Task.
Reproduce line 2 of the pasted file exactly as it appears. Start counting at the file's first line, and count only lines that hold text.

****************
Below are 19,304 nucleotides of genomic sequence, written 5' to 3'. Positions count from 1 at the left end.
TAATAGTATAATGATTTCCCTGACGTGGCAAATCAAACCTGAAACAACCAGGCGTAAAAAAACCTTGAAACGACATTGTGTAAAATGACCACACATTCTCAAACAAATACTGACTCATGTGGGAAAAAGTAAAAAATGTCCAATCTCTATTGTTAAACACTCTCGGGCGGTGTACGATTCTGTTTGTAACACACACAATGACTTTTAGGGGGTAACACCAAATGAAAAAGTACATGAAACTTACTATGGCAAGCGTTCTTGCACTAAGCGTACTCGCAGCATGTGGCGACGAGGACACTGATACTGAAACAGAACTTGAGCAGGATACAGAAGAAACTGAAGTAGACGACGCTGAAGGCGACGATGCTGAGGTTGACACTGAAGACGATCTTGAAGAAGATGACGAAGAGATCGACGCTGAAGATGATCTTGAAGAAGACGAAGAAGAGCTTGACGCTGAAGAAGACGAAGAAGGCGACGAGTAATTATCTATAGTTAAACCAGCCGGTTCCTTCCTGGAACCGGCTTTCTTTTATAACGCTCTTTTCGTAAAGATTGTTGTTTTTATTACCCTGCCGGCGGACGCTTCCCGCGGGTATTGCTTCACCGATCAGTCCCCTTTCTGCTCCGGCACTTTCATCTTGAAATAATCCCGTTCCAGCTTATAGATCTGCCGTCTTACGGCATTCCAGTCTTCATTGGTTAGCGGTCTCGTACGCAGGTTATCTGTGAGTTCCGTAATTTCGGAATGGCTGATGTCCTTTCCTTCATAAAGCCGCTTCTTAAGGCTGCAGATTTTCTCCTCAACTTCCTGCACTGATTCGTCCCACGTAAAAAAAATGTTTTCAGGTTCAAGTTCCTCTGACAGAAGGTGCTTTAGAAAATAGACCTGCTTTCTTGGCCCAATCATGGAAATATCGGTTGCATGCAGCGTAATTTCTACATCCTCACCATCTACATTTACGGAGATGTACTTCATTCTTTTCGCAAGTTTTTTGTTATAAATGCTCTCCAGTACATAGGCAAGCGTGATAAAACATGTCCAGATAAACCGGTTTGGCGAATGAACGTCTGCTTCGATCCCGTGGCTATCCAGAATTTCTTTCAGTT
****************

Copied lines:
TAATAGTATAATGATTTCCCTGACGTGGCAAATCAAACCTGAAACAACCAGGCGTAAAAAAACCTTGAAACGACATTGTGTAAAATGACCACACATTCTCAAACAAATACTGACTCATGTGGGAAAAAGTAAAAAATGTCCAATCTCTATTGTTAAACACTCTCGGGCGGTGTACGATTCTGTTTGTAACACACACAATGACTTTTAGGGGGTAACACCAAATGAAAAAGTACATGAAACTTACTATGGCAAGCGTTCTTGCACTAAGCGTACTCGCAGCATGTGGCGACGAGGACACTGATACTGAAACAGAACTTGAGCAGGATACAGAAGAAACTGAAGTAGACGACGCTGAAGGCGACGATGCTGAGGTTGACACTGAAGACGATCTTGAAGAAGATGACGAAGAGATCGACGCTGAAGATGATCTTGAAGAAGACGAAGAAGAGCTTGACGCTGAAGAAGACGAAGAAGGCGACGAGTAATTATCTATAGTTAAACCAGCCGGTTCCTTCCTGGAACCGGCTTTCTTTTATAACGCTCTTTTCGTAAAGATTGTTGTTTTTATTACCCTGCCGGCGGACGCTTCCCGCGGGTATTGCTTCACCGATCAGTCCCCTTTCTGCTCCGGCACTTTCATCTTGAAATAATCCCGTTCCAGCTTATAGATCTGCCGTCTTACGGCATTCCAGTCTTCATTGGTTAGCGGTCTCGTACGCAGGTTATCTGTGAGTTCCGTAATTTCGGAATGGCTGATGTCCTTTCCTTCATAAAGCCGCTTCTTAAGGCTGCAGATTTTCTCCTCAACTTCCTGCACTGATTCGTCCCACGTAAAAAAAATGTTTTCAGGTTCAAGTTCCTCTGACAGAAGGTGCTTTAGAAAATAGACCTGCTTTCTTGGCCCAATCATGGAAATATCGGTTGCATGCAGCGTAATTTCTACATCCTCACCATCTACATTTACGGAGATGTACTTCATTCTTTTCGCAAGTTTTTTGTTATAAATGCTCTCCAGTACATAGGCAAGCGTGATAAAACATGTCCAGATAAACCGGTTTGGCGAATGAACGTCTGCTTCGATCCCGTGGCTATCCAGAATTTCTTTCAGTT